Curtin University is a trademark of Curtin University of Technology
During sugar manufacture from sugarcane, clarified
juice containing 12–15% sucrose is passed through a
number of evaporator units (heat exchangers) where
most of the water is removed. Within each unit (i.e.
vessel), the juice is boiled in stainless steel tubes
(i.e. calandria), which is heated by circulating steam.
Usually the juice passes through 5 units after which it
contains ∼65% sucrose and is then passed to the pans
for crystallisation. During the concentration process,
the tubes become increasingly fouled as a result of
the deposition of inorganic and organic compounds,
lowering the heat transfer coefficients and consequent
reduction in the thermal efficiency of the evaporator
station. As a result, the sugar factories have to shutdown
regularly so that the scale deposits can be removed and
operational efficiency restored. The cleaning protocol
used to remove the deposit is laborious, time-consuming
and expensive. To reduce scaling propensity in the
sugarcane and allied industries, low-molecular-weight
polymers, e.g. poly(acrylic acid), poly(maleic acid),
acrylic–maleic copolymers and polyphosphonic acid
inhibit or retard the crystallisation of carbonates,[1]
sulfates,[2 – 5] oxalates[6,7] and phosphates,[8] have been
used with mixed successes. In the sugarcane industry,
these polymers are not very effective.[9] This lack
922
C. P. EAST et al.
of effectiveness is thought to arise in large part due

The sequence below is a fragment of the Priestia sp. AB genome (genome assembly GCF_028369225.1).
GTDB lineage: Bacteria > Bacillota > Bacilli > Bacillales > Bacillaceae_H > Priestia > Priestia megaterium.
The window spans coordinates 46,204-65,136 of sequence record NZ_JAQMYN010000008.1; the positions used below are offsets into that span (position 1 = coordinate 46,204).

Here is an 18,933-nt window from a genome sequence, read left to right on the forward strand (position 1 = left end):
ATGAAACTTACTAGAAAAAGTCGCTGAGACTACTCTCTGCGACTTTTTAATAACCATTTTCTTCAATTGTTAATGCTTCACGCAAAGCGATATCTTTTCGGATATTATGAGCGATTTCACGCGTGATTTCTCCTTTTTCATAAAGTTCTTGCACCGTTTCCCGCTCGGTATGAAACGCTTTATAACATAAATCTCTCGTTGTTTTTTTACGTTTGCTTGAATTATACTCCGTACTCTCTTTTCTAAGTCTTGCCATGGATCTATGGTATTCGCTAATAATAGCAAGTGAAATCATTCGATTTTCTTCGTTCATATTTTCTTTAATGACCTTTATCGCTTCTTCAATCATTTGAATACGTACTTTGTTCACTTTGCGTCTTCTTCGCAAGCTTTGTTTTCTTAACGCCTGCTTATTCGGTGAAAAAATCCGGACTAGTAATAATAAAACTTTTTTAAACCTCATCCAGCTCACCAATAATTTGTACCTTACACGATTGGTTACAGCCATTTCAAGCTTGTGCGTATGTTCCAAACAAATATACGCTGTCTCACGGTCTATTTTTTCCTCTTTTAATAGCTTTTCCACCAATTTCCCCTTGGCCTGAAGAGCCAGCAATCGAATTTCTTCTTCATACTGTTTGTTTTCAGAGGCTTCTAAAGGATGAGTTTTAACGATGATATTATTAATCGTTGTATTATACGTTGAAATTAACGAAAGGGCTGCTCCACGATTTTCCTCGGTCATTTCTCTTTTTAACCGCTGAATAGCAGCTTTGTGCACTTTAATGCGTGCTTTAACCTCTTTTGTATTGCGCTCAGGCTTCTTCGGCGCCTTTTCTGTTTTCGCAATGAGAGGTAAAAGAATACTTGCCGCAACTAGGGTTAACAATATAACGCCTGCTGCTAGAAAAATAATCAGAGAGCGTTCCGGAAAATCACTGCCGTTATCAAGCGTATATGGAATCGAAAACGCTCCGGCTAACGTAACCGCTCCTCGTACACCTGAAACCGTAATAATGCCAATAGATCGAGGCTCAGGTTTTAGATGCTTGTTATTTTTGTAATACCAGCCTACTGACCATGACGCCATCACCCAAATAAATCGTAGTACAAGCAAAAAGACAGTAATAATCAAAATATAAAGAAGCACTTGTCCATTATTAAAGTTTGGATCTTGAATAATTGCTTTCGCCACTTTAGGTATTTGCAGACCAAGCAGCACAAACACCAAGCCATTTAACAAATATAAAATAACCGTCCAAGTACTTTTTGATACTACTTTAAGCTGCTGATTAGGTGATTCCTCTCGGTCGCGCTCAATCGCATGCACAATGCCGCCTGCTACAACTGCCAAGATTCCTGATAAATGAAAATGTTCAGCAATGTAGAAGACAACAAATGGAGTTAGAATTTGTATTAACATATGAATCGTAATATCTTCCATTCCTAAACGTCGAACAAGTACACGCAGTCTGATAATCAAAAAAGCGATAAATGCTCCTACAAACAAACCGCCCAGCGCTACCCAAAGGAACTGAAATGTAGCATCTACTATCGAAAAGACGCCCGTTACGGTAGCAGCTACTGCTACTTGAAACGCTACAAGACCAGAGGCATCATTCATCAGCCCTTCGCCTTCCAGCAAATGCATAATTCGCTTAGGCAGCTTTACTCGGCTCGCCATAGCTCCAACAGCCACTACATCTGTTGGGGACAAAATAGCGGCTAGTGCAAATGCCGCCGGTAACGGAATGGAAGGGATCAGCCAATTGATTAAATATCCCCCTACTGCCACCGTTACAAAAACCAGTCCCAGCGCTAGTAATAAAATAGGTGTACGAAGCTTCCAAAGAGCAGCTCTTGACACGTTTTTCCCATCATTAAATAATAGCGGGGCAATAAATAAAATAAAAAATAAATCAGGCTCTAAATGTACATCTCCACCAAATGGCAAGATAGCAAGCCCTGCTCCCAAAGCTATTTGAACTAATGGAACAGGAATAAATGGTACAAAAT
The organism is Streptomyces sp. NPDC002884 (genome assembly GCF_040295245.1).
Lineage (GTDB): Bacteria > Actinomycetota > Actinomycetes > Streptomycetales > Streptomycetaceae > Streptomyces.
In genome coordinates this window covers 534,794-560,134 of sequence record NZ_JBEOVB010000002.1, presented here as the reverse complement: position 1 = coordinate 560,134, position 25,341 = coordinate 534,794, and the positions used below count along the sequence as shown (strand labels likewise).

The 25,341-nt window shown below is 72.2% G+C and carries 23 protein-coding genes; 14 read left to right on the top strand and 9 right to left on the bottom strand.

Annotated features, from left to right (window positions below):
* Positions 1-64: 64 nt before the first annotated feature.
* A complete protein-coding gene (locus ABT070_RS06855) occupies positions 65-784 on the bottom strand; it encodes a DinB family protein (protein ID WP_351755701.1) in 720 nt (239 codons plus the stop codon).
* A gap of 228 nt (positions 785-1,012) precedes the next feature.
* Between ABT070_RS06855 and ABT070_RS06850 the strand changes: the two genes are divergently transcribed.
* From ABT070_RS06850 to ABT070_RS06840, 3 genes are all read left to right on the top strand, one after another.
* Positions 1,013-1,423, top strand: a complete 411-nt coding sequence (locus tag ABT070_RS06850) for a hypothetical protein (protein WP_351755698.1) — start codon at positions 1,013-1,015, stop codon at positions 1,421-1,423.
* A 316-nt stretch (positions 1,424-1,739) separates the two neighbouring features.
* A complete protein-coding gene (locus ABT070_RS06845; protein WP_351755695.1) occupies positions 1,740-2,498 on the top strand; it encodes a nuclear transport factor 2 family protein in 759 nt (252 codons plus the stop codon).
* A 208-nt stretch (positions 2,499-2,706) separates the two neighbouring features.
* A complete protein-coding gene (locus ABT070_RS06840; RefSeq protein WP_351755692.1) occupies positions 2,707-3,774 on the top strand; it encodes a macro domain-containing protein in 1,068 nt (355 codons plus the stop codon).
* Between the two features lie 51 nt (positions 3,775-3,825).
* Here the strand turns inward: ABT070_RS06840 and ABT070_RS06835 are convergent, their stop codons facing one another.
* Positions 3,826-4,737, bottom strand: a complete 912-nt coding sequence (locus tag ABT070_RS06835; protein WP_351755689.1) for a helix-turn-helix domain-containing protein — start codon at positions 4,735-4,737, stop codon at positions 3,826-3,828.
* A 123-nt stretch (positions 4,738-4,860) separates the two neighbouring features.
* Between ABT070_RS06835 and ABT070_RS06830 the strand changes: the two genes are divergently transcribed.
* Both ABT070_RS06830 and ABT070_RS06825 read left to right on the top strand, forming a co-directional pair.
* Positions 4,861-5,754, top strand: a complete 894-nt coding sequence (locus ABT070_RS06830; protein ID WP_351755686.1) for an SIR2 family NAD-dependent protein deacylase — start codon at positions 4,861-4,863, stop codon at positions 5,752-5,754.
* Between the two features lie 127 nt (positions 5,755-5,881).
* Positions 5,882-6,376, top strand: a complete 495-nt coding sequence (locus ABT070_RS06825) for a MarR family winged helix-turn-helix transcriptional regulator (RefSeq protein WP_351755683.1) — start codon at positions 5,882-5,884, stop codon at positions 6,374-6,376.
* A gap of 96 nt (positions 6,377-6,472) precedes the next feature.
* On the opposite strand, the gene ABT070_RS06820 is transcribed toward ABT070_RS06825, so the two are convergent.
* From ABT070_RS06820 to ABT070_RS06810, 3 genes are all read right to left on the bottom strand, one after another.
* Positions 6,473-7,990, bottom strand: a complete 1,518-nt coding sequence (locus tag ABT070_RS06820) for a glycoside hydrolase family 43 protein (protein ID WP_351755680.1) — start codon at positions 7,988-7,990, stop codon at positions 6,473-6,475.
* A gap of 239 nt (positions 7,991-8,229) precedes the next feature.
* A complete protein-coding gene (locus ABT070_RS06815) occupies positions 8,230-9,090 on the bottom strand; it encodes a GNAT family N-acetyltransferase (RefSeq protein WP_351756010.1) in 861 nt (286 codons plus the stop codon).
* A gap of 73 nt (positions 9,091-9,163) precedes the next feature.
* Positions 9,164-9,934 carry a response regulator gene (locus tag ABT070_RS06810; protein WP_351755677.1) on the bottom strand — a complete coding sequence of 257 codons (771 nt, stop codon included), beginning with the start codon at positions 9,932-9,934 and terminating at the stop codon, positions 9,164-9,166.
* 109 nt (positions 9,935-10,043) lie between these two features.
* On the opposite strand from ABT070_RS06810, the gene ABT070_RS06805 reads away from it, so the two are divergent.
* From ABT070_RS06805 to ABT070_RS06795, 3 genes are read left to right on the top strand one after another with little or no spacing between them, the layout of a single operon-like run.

to the composition of the juice, which contains high
concentrations of lattice forming ions (e.g. Ca2+ , Mg2+ ,
SO4 2− , Al3+ , etc.).[10,11] In order to tailor-make scale
inhibitors for the sugar industry and develop costeffective cleaning formulations, the first objective was
to fully characterize scale deposits.
Doherty et al .[9,12 – 16] have used X-ray fluorescence
(XRF), X-ray powder diffraction (XRD), thermogravimetry/differential
thermal
analysis,
highperformance liquid chromatography, atomic absorption
spectrophometry and transmission electron microscopy
to determine the composition of scales deposited in
sugar mill evaporators. The composition of the scales
formed in each factory were found to be significantly
different and to depend on whether they originated from
early or later stages of the evaporation process. Calcium
oxalate, amorphous and crystalline silica, hydroxyapatite and organic matter were found to be present in
most of the scales. These studies were based on bulk
analysis, neglecting fine structural features and the compositional profiles of layered deposits.
Shams El Din et al .[17] used visual, wet chemical analysis as well as spectral investigations [including XRD and energy-dispersive X-ray spectroscopy
(EDX)] to characterize scales from flash chambers of
high-temperature multi-stage flash distillers, with an
approach more detailed than that of Doherty et al .,[14] as
an attempt was made to characterise the composition of
the layers within the scale. The scales were composed
of brucite (Mg(OH)2 ), anhydrite (CaSO4 ) and calcite,
and the thickness of the scales decreased with decreasing temperature in the distiller. There was also variation
in the proportion of these phases with decrease in temperature in the distiller. Cosultchi et al .[18] attempted to
characterise the inner and outer layer of a deposit in
a petroleum well tube using X-ray photoelectron spectroscopy analysis, XRD and atomic absorption spectroscopy. The inner layer was a ∼15 µm black and
hard corrosion product, while the thicker outer layer